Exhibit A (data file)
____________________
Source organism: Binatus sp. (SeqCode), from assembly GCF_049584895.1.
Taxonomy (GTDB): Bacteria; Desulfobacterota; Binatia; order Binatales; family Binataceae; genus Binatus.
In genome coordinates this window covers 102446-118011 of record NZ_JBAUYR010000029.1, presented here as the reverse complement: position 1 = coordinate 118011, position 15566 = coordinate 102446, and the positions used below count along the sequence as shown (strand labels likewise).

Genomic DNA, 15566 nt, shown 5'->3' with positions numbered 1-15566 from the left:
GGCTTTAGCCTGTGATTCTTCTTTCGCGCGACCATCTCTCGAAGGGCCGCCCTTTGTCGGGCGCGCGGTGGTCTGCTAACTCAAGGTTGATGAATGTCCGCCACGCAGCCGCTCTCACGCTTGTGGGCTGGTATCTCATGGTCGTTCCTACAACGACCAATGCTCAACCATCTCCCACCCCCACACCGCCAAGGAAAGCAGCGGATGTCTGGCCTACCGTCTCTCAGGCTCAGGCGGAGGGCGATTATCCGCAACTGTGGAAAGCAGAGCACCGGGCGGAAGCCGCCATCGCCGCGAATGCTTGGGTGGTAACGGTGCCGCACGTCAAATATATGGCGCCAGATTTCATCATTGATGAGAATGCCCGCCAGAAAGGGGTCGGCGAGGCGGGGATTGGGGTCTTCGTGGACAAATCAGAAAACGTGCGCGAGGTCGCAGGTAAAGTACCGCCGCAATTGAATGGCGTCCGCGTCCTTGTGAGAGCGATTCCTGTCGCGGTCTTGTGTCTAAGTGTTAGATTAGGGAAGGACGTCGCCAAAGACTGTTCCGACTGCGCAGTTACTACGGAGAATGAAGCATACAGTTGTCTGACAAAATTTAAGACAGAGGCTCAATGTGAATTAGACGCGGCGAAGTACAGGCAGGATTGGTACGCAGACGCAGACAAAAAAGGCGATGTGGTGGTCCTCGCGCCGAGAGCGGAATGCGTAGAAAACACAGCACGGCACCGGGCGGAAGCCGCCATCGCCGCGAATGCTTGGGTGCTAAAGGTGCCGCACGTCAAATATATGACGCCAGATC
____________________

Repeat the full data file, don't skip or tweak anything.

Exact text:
Source organism: Binatus sp. (SeqCode), from assembly GCF_049584895.1.
Taxonomy (GTDB): Bacteria; Desulfobacterota; Binatia; order Binatales; family Binataceae; genus Binatus.
In genome coordinates this window covers 102446-118011 of record NZ_JBAUYR010000029.1, presented here as the reverse complement: position 1 = coordinate 118011, position 15566 = coordinate 102446, and the positions used below count along the sequence as shown (strand labels likewise).

Genomic DNA, 15566 nt, shown 5'->3' with positions numbered 1-15566 from the left:
GGCTTTAGCCTGTGATTCTTCTTTCGCGCGACCATCTCTCGAAGGGCCGCCCTTTGTCGGGCGCGCGGTGGTCTGCTAACTCAAGGTTGATGAATGTCCGCCACGCAGCCGCTCTCACGCTTGTGGGCTGGTATCTCATGGTCGTTCCTACAACGACCAATGCTCAACCATCTCCCACCCCCACACCGCCAAGGAAAGCAGCGGATGTCTGGCCTACCGTCTCTCAGGCTCAGGCGGAGGGCGATTATCCGCAACTGTGGAAAGCAGAGCACCGGGCGGAAGCCGCCATCGCCGCGAATGCTTGGGTGGTAACGGTGCCGCACGTCAAATATATGGCGCCAGATTTCATCATTGATGAGAATGCCCGCCAGAAAGGGGTCGGCGAGGCGGGGATTGGGGTCTTCGTGGACAAATCAGAAAACGTGCGCGAGGTCGCAGGTAAAGTACCGCCGCAATTGAATGGCGTCCGCGTCCTTGTGAGAGCGATTCCTGTCGCGGTCTTGTGTCTAAGTGTTAGATTAGGGAAGGACGTCGCCAAAGACTGTTCCGACTGCGCAGTTACTACGGAGAATGAAGCATACAGTTGTCTGACAAAATTTAAGACAGAGGCTCAATGTGAATTAGACGCGGCGAAGTACAGGCAGGATTGGTACGCAGACGCAGACAAAAAAGGCGATGTGGTGGTCCTCGCGCCGAGAGCGGAATGCGTAGAAAACACAGCACGGCACCGGGCGGAAGCCGCCATCGCCGCGAATGCTTGGGTGCTAAAGGTGCCGCACGTCAAATATATGACGCCAGATC